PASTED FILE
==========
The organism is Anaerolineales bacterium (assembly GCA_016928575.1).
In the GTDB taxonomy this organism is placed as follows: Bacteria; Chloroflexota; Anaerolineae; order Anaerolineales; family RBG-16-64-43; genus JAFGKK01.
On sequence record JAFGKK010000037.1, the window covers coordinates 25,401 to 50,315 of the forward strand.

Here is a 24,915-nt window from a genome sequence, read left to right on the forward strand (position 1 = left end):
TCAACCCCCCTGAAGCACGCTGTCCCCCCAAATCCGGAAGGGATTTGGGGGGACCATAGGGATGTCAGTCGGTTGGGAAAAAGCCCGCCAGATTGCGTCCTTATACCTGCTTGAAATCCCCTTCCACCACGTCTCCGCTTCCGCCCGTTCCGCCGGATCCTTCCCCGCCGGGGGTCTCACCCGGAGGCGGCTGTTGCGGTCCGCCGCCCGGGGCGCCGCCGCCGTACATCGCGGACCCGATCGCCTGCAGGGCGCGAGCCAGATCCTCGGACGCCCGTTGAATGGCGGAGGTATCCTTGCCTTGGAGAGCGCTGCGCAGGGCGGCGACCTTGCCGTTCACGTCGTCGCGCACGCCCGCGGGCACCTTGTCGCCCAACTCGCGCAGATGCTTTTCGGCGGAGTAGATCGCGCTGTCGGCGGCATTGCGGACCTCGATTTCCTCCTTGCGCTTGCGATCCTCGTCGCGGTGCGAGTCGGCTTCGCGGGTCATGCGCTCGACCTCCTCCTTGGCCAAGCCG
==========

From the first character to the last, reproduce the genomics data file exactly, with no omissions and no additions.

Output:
The organism is Anaerolineales bacterium (assembly GCA_016928575.1).
In the GTDB taxonomy this organism is placed as follows: Bacteria; Chloroflexota; Anaerolineae; order Anaerolineales; family RBG-16-64-43; genus JAFGKK01.
On sequence record JAFGKK010000037.1, the window covers coordinates 25,401 to 50,315 of the forward strand.

Here is a 24,915-nt window from a genome sequence, read left to right on the forward strand (position 1 = left end):
TCAACCCCCCTGAAGCACGCTGTCCCCCCAAATCCGGAAGGGATTTGGGGGGACCATAGGGATGTCAGTCGGTTGGGAAAAAGCCCGCCAGATTGCGTCCTTATACCTGCTTGAAATCCCCTTCCACCACGTCTCCGCTTCCGCCCGTTCCGCCGGATCCTTCCCCGCCGGGGGTCTCACCCGGAGGCGGCTGTTGCGGTCCGCCGCCCGGGGCGCCGCCGCCGTACATCGCGGACCCGATCGCCTGCAGGGCGCGAGCCAGATCCTCGGACGCCCGTTGAATGGCGGAGGTATCCTTGCCTTGGAGAGCGCTGCGCAGGGCGGCGACCTTGCCGTTCACGTCGTCGCGCACGCCCGCGGGCACCTTGTCGCCCAACTCGCGCAGATGCTTTTCGGCGGAGTAGATCGCGCTGTCGGCGGCATTGCGGACCTCGATTTCCTCCTTGCGCTTGCGATCCTCGTCGCGGTGCGAGTCGGCTTCGCGGGTCATGCGCTCGACCTCCTCCTTGGCCAAGCCG